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Why am I Still Thirsty?

“Interestingly in the subjects with SIADH this occurred but all at a lower set point.”

A great question came up via social media the other day.

If I have SIADH (low sodium) and my blood is dilute, why am I still thirsty? Shouldn’t my body tell me to stop drinking water?

This is a great question.  In normal instances when you become dehydrated the body becomes extremely thirsty.  In the meantime, a signal is released (ADH) to hold water via the kidney and if you have access to water, you drink.  When you drink the sensation of thirst goes away quickly, as does the ADH release. This keeps the majority of us in the normal range.

So why is this not the case with SIADH?

A group of researchers out of Ireland looked to resolve this issue.

  1. They compared 8 healthy subjects and 8 SIADH subjects.
  2. They obtained baseline information on both groups.
  3. They then administered hypertonic saline (high salt fluid bag) intravenously.
  4. This was followed by free access to water.
  5. They measured levels of blood concentration (osmolarity), sodium concentration and thirst.

So, what did they discover?

As expected, in the control subjects who began the endeavor in the normal range of both blood sodium concentrations as well as overall osmolarity, they had an expected response.

As the salt concentration went up, along with osmolarity, from the salt solution the control subjects became thirsty and drank water.  This lowered the sodium and osmolarity concentration as well as the ADH release back to baseline levels.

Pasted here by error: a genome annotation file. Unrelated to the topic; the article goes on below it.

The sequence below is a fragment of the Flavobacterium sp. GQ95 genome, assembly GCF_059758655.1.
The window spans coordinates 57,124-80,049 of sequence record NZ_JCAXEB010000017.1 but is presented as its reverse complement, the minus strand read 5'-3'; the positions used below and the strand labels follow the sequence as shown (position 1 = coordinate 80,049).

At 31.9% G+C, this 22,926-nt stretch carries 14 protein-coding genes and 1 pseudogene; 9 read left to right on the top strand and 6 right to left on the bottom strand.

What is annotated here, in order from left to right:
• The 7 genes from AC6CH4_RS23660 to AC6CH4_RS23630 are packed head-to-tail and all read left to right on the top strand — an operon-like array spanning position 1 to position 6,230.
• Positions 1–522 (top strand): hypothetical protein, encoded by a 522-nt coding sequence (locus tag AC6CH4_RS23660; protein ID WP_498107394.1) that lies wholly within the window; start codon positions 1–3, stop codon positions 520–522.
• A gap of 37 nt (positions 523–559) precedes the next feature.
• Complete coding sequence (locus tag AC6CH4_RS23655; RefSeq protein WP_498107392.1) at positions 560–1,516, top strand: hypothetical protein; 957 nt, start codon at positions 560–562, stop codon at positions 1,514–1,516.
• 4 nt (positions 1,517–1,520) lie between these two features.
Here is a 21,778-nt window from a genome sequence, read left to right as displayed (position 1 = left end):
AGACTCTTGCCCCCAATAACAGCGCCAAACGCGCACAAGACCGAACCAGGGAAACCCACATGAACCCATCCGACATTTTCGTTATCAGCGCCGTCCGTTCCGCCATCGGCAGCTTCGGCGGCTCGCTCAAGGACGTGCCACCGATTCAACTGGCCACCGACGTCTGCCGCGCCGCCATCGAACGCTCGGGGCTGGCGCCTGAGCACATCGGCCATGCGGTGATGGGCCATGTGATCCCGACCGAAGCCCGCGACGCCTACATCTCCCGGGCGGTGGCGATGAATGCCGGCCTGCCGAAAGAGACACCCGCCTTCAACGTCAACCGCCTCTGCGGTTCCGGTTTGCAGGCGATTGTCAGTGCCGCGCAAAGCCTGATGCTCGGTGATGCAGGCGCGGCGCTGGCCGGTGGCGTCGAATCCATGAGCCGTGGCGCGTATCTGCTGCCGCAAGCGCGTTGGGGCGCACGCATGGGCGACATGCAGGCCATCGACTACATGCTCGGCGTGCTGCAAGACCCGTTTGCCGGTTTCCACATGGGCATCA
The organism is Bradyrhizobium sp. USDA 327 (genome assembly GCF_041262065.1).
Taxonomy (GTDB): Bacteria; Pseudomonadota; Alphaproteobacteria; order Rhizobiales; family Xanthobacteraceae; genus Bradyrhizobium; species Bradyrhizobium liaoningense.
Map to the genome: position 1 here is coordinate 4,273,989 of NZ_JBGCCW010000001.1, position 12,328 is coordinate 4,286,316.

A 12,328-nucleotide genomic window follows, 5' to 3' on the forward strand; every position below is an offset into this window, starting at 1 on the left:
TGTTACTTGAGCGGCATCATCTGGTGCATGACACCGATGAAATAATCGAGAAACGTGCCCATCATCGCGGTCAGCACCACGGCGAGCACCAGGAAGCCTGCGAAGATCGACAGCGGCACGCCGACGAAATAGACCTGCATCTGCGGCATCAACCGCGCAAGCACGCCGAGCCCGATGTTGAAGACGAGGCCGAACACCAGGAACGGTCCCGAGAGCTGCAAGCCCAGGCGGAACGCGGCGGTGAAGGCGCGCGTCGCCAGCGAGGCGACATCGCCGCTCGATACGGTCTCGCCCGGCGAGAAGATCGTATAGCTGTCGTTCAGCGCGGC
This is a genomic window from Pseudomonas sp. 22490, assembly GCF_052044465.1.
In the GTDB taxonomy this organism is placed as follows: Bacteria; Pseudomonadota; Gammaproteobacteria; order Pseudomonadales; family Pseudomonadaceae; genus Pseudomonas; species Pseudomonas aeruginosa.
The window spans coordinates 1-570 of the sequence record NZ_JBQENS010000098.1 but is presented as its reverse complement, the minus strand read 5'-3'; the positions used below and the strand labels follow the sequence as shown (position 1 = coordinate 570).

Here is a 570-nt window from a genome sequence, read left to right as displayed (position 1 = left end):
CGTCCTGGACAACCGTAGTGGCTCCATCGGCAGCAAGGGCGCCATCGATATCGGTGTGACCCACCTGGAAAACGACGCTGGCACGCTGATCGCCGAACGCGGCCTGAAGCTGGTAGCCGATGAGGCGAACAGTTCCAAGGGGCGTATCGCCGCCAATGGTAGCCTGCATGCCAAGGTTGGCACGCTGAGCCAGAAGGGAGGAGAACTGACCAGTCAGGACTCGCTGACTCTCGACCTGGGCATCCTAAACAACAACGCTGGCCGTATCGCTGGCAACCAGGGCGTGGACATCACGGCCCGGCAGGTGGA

Figure 1 black=control white=SIADH both groups showed increased osmolarity with salt infusion and both showed decrease with water intake.  SIADH patients are at a lower set point throughout.

Interestingly in the subjects with SIADH this occurred but all at a lower set point. 

These subjects began with a sodium concentration below the normal range along with lower osmolarity.  They also had higher ADH levels. They too became thirsty after the salt load and they too had osmolarity levels drop.  SIADH subjects had the same thirst sensation and drank similar amounts of water despite the fact that they were at a lower range on all parameters.

Figure 2 white dots=SIADH black dots=control.  SIADH patients begin with higher ADH levels increase similarly with salt solution, and show similar decreases with water.  SIADH patients however, remain above a typical baseline despite the water intake.

Figure 3 Thirst with salt solution remains intact with both control and SIADH and mirror each other.

Figure 4 ADH secretion remains elevated and the set point is much lower for suppression in SIADH patients.  Of note 2 patients exhibited erratic ADH secretion and 6 were more consistent with reset osmostat.

All told what this means is SIADH patients are not necessarily thirstier than others.  What this does show is that their set point is significantly lower than typical and so the thirst sensation remains, despite dilution of the blood.  This is why fluid restriction alone is challenging, and often does not correct the low sodium.  We must consider treatments beyond fluid restriction that address the issue at hand.


Am J Physiol Endocrinol Metab 287: E1019 –E1023, 2004. First published June 22, 2004